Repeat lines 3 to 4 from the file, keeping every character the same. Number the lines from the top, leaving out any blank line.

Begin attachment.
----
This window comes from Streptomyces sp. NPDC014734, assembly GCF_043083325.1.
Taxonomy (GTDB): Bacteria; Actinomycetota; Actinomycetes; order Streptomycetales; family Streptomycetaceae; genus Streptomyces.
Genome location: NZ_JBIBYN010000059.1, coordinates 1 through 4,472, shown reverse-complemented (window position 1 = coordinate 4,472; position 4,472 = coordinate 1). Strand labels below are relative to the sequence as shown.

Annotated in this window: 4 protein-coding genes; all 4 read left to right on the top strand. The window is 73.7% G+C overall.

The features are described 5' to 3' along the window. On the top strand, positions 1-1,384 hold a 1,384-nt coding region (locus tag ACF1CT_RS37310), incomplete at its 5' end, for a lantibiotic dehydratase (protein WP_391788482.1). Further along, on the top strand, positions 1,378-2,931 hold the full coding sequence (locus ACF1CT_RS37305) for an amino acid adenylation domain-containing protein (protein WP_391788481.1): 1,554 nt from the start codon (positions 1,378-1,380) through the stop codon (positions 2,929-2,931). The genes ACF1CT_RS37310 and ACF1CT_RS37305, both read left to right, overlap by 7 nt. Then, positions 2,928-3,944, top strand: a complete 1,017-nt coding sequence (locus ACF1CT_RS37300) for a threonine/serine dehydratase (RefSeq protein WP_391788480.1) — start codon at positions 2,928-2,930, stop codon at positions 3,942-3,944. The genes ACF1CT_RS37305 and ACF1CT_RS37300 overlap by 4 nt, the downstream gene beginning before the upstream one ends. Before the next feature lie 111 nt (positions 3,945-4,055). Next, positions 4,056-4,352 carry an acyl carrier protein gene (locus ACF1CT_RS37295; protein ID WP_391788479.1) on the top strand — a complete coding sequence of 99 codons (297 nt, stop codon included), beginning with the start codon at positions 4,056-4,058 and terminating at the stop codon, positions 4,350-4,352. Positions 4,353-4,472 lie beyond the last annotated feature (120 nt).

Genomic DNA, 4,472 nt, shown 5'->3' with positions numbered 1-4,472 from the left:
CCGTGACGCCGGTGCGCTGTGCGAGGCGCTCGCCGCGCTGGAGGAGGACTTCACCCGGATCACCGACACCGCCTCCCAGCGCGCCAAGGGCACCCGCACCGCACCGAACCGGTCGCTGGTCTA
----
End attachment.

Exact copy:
Genome location: NZ_JBIBYN010000059.1, coordinates 1 through 4,472, shown reverse-complemented (window position 1 = coordinate 4,472; position 4,472 = coordinate 1). Strand labels below are relative to the sequence as shown.

Annotated in this window: 4 protein-coding genes; all 4 read left to right on the top strand. The window is 73.7% G+C overall.